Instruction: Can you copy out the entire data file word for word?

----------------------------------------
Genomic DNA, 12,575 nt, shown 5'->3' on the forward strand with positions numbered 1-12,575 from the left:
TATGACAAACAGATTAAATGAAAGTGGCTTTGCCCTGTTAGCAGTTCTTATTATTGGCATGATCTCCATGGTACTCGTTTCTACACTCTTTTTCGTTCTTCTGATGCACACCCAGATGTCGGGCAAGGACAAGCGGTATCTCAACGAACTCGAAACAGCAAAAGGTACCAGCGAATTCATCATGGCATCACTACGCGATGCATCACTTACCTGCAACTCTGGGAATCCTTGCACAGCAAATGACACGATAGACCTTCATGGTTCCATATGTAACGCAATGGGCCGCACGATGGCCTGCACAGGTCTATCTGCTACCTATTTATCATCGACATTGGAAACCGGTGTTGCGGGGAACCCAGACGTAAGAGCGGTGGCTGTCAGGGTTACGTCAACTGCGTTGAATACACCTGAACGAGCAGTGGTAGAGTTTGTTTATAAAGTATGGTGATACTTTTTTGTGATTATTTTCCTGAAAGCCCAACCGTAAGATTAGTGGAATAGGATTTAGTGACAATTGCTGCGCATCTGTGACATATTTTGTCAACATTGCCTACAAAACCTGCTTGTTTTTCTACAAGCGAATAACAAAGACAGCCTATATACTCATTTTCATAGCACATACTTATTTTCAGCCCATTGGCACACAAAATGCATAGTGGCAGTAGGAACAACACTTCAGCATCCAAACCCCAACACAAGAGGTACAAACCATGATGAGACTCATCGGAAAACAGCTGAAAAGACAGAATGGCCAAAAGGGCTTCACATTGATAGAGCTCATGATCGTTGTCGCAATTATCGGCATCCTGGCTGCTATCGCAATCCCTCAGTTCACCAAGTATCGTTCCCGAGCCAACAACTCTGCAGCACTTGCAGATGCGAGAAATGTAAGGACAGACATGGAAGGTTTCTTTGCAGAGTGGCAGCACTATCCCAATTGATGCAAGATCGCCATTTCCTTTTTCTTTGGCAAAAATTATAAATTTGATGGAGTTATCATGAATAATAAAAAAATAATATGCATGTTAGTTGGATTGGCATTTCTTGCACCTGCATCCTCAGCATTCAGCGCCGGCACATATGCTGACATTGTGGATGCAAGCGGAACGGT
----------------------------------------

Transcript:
Genomic DNA, 12,575 nt, shown 5'->3' on the forward strand with positions numbered 1-12,575 from the left:
TATGACAAACAGATTAAATGAAAGTGGCTTTGCCCTGTTAGCAGTTCTTATTATTGGCATGATCTCCATGGTACTCGTTTCTACACTCTTTTTCGTTCTTCTGATGCACACCCAGATGTCGGGCAAGGACAAGCGGTATCTCAACGAACTCGAAACAGCAAAAGGTACCAGCGAATTCATCATGGCATCACTACGCGATGCATCACTTACCTGCAACTCTGGGAATCCTTGCACAGCAAATGACACGATAGACCTTCATGGTTCCATATGTAACGCAATGGGCCGCACGATGGCCTGCACAGGTCTATCTGCTACCTATTTATCATCGACATTGGAAACCGGTGTTGCGGGGAACCCAGACGTAAGAGCGGTGGCTGTCAGGGTTACGTCAACTGCGTTGAATACACCTGAACGAGCAGTGGTAGAGTTTGTTTATAAAGTATGGTGATACTTTTTTGTGATTATTTTCCTGAAAGCCCAACCGTAAGATTAGTGGAATAGGATTTAGTGACAATTGCTGCGCATCTGTGACATATTTTGTCAACATTGCCTACAAAACCTGCTTGTTTTTCTACAAGCGAATAACAAAGACAGCCTATATACTCATTTTCATAGCACATACTTATTTTCAGCCCATTGGCACACAAAATGCATAGTGGCAGTAGGAACAACACTTCAGCATCCAAACCCCAACACAAGAGGTACAAACCATGATGAGACTCATCGGAAAACAGCTGAAAAGACAGAATGGCCAAAAGGGCTTCACATTGATAGAGCTCATGATCGTTGTCGCAATTATCGGCATCCTGGCTGCTATCGCAATCCCTCAGTTCACCAAGTATCGTTCCCGAGCCAACAACTCTGCAGCACTTGCAGATGCGAGAAATGTAAGGACAGACATGGAAGGTTTCTTTGCAGAGTGGCAGCACTATCCCAATTGATGCAAGATCGCCATTTCCTTTTTCTTTGGCAAAAATTATAAATTTGATGGAGTTATCATGAATAATAAAAAAATAATATGCATGTTAGTTGGATTGGCATTTCTTGCACCTGCATCCTCAGCATTCAGCGCCGGCACATATGCTGACATTGTGGATGCAAGCGGAACGGT